Bosnian Ministry of Human Rights and Refugees Announces Plan to Address Romani Education Problems

29 July 2004

The Bosnian Ministry of Human Rights and Refugees, together with the Council of Ministers of Bosnia and Herzegovina, at the end of February 2004, introduced an Action Plan on the Educational Needs of Roma and Members of Other National Minorities in Bosnia and Herzegovina. The Action Plan is to have retroactive effect to the beginning of the 2004/ 2005 school year. With specific regard to access to education of Roma, the Action Plan identified five overarching goals with par-ticular actions required for the achievement of each. Within the framework of the Action Plan, the relevant authorities are responsi-ble for: 

  • Promoting systemic change in order to ensure accommodation of the educational needs of Roma;
  • Removing financial and admin-istrative barriers to Romani school enrolment and comple-tion. Special budgetary means, based on available funds, should be allocated within the 2004 budget lines and progressively increased as conditions allow;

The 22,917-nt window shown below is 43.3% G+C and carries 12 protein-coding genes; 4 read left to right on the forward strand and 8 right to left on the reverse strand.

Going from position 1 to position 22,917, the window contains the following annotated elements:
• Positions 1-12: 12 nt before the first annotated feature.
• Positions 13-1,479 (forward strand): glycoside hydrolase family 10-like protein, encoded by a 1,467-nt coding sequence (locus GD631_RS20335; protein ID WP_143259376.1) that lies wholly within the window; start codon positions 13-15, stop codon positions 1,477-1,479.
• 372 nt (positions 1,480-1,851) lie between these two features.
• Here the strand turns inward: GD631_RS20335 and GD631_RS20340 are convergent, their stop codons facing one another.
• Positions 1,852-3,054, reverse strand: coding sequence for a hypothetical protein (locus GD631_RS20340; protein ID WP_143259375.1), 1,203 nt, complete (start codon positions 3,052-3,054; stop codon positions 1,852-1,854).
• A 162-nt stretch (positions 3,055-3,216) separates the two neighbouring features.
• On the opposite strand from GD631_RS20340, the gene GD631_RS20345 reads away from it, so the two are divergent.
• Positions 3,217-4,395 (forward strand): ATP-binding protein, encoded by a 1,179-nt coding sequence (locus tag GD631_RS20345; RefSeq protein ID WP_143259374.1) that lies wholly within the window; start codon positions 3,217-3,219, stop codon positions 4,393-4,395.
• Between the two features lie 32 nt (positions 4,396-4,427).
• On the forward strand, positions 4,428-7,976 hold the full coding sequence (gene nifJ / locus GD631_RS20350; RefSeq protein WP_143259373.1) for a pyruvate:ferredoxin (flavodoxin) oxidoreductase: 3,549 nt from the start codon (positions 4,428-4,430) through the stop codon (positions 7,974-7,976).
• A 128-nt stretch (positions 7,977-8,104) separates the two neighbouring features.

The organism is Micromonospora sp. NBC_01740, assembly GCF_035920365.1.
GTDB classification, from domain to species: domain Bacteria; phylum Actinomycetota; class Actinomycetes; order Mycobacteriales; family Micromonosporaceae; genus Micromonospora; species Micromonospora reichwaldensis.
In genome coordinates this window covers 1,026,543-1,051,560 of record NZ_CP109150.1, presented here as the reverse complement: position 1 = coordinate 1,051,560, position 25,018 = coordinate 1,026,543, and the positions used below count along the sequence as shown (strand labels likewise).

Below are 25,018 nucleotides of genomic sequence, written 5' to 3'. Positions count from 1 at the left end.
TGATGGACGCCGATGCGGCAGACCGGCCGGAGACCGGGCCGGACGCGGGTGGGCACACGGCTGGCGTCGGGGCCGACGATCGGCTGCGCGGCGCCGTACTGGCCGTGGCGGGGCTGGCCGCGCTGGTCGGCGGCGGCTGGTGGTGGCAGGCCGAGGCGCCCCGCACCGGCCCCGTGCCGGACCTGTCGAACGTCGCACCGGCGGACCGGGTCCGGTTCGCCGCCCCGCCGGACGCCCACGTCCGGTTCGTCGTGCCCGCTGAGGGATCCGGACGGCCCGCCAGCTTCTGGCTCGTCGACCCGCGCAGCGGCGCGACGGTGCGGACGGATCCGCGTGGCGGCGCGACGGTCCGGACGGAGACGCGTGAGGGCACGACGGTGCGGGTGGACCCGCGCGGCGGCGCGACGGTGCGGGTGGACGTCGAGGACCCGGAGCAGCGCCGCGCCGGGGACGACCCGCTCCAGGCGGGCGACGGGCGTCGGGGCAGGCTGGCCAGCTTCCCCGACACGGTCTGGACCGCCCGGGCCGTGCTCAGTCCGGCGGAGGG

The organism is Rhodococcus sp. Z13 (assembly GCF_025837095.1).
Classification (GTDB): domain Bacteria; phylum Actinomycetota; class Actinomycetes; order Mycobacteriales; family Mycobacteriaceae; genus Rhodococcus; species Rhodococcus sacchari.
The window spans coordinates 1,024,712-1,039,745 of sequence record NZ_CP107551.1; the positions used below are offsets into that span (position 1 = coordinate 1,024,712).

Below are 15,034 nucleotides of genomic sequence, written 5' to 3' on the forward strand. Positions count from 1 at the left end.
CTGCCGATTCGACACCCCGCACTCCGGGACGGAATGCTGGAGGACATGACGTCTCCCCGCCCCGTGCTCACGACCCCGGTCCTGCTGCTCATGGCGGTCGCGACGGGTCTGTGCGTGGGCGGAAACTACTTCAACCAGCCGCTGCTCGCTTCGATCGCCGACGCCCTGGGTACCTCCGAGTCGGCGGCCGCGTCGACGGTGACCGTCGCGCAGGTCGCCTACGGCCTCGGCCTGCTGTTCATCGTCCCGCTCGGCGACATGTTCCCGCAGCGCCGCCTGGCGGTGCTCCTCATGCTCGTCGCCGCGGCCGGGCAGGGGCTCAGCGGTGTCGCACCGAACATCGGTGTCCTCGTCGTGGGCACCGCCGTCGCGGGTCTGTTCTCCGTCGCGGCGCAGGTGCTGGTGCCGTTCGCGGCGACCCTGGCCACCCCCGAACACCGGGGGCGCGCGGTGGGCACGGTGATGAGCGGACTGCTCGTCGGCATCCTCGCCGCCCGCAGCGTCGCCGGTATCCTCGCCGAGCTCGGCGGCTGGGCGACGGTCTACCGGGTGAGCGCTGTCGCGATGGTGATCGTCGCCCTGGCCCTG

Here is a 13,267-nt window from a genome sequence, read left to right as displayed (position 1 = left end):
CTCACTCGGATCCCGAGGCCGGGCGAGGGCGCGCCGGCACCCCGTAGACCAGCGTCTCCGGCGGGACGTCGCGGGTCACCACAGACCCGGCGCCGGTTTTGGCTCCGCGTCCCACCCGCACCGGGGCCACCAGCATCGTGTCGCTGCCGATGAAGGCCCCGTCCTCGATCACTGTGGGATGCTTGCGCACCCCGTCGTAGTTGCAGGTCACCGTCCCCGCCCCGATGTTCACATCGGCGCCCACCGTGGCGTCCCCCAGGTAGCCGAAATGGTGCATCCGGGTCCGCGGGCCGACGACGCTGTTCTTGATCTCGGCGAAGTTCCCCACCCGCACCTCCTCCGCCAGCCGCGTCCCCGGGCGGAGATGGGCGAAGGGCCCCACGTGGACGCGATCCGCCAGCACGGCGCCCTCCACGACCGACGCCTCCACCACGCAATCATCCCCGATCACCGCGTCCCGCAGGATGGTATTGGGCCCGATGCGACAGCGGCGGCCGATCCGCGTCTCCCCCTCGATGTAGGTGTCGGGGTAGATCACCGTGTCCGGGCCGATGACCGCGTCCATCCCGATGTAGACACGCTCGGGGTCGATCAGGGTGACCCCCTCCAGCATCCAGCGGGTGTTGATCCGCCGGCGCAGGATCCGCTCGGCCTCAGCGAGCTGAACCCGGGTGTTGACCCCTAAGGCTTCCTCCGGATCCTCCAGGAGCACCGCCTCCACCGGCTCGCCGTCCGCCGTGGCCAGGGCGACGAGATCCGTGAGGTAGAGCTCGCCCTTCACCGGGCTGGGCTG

• Preservation of the Romani lan-guage and culture;
  • Garnering the support and par-ticipation of Romani parents and communities; and
  • Increasing the representation of Romani teaching staff and sen-sitising non-Romani teaching staff to the needs of Romani students.

In other news related to the education of Romani pupils in Bosnia and Herzegovina, on March 2, the Republika Srpska-based news agency SRNA reported that a conference was held in Banja Luka regarding the education of Roma children in el-ementary schools in Republika Srpska. Ms Olivera Damjanovic of the international non-govern-mental organisation Save the Children, which organized the event, stated that "a small per-centage of Romani children at-tend elementary schools, and it often happens that children who start school soon stop their edu-cation." A number of Roma chil-dren had been enrolled in schools during the 2003/2004 school year, most of whom were reportedly attending integrated classes. However, according to the Republika Srpska-based daily newspaper Glas Srpske of Janu-ary 5, 2004, a segregated Romani class, attended by thirty-three Romani pupils, was formed at the Jovan Ducic elementary school in Bijeljina.
(Glas Srpske, SRNA, ERRC)


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